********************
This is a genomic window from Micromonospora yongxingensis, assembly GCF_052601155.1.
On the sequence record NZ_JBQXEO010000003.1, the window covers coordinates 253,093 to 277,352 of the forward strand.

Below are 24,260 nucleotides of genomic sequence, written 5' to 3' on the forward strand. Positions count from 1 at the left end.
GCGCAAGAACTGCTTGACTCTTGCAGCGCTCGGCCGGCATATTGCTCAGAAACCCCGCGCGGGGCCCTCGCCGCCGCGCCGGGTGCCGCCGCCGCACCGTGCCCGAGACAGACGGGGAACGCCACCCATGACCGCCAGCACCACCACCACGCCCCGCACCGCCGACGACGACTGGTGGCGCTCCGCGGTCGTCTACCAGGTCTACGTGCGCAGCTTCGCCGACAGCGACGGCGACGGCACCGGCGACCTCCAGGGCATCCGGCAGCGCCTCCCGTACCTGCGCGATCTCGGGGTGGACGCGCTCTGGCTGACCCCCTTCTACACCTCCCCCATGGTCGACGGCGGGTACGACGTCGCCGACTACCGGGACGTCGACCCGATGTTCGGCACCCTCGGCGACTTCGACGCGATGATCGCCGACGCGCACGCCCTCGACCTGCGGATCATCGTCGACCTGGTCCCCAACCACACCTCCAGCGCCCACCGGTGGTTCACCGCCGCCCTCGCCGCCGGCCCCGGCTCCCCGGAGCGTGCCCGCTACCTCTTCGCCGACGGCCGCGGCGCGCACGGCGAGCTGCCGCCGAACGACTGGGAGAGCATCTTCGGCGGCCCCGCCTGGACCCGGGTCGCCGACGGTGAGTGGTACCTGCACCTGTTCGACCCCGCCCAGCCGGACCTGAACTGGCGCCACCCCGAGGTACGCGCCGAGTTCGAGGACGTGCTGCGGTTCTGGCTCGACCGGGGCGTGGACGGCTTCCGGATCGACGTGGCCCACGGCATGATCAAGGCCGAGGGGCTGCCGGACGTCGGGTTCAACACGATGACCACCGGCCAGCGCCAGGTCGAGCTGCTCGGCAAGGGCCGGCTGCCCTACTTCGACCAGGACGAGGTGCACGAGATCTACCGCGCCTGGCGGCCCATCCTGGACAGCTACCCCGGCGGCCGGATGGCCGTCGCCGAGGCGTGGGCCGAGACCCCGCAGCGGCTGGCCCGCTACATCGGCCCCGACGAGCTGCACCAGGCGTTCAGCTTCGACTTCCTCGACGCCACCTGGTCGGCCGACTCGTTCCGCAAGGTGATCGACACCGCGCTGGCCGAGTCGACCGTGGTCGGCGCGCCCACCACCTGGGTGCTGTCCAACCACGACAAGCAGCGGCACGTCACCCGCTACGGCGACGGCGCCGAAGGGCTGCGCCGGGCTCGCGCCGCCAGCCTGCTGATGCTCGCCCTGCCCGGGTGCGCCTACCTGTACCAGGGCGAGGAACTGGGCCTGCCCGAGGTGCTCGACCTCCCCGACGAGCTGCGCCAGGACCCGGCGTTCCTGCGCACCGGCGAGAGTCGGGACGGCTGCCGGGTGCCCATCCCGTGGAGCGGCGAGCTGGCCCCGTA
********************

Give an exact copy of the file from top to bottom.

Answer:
This is a genomic window from Micromonospora yongxingensis, assembly GCF_052601155.1.
On the sequence record NZ_JBQXEO010000003.1, the window covers coordinates 253,093 to 277,352 of the forward strand.

Below are 24,260 nucleotides of genomic sequence, written 5' to 3' on the forward strand. Positions count from 1 at the left end.
GCGCAAGAACTGCTTGACTCTTGCAGCGCTCGGCCGGCATATTGCTCAGAAACCCCGCGCGGGGCCCTCGCCGCCGCGCCGGGTGCCGCCGCCGCACCGTGCCCGAGACAGACGGGGAACGCCACCCATGACCGCCAGCACCACCACCACGCCCCGCACCGCCGACGACGACTGGTGGCGCTCCGCGGTCGTCTACCAGGTCTACGTGCGCAGCTTCGCCGACAGCGACGGCGACGGCACCGGCGACCTCCAGGGCATCCGGCAGCGCCTCCCGTACCTGCGCGATCTCGGGGTGGACGCGCTCTGGCTGACCCCCTTCTACACCTCCCCCATGGTCGACGGCGGGTACGACGTCGCCGACTACCGGGACGTCGACCCGATGTTCGGCACCCTCGGCGACTTCGACGCGATGATCGCCGACGCGCACGCCCTCGACCTGCGGATCATCGTCGACCTGGTCCCCAACCACACCTCCAGCGCCCACCGGTGGTTCACCGCCGCCCTCGCCGCCGGCCCCGGCTCCCCGGAGCGTGCCCGCTACCTCTTCGCCGACGGCCGCGGCGCGCACGGCGAGCTGCCGCCGAACGACTGGGAGAGCATCTTCGGCGGCCCCGCCTGGACCCGGGTCGCCGACGGTGAGTGGTACCTGCACCTGTTCGACCCCGCCCAGCCGGACCTGAACTGGCGCCACCCCGAGGTACGCGCCGAGTTCGAGGACGTGCTGCGGTTCTGGCTCGACCGGGGCGTGGACGGCTTCCGGATCGACGTGGCCCACGGCATGATCAAGGCCGAGGGGCTGCCGGACGTCGGGTTCAACACGATGACCACCGGCCAGCGCCAGGTCGAGCTGCTCGGCAAGGGCCGGCTGCCCTACTTCGACCAGGACGAGGTGCACGAGATCTACCGCGCCTGGCGGCCCATCCTGGACAGCTACCCCGGCGGCCGGATGGCCGTCGCCGAGGCGTGGGCCGAGACCCCGCAGCGGCTGGCCCGCTACATCGGCCCCGACGAGCTGCACCAGGCGTTCAGCTTCGACTTCCTCGACGCCACCTGGTCGGCCGACTCGTTCCGCAAGGTGATCGACACCGCGCTGGCCGAGTCGACCGTGGTCGGCGCGCCCACCACCTGGGTGCTGTCCAACCACGACAAGCAGCGGCACGTCACCCGCTACGGCGACGGCGCCGAAGGGCTGCGCCGGGCTCGCGCCGCCAGCCTGCTGATGCTCGCCCTGCCCGGGTGCGCCTACCTGTACCAGGGCGAGGAACTGGGCCTGCCCGAGGTGCTCGACCTCCCCGACGAGCTGCGCCAGGACCCGGCGTTCCTGCGCACCGGCGAGAGTCGGGACGGCTGCCGGGTGCCCATCCCGTGGAGCGGCGAGCTGGCCCCGTA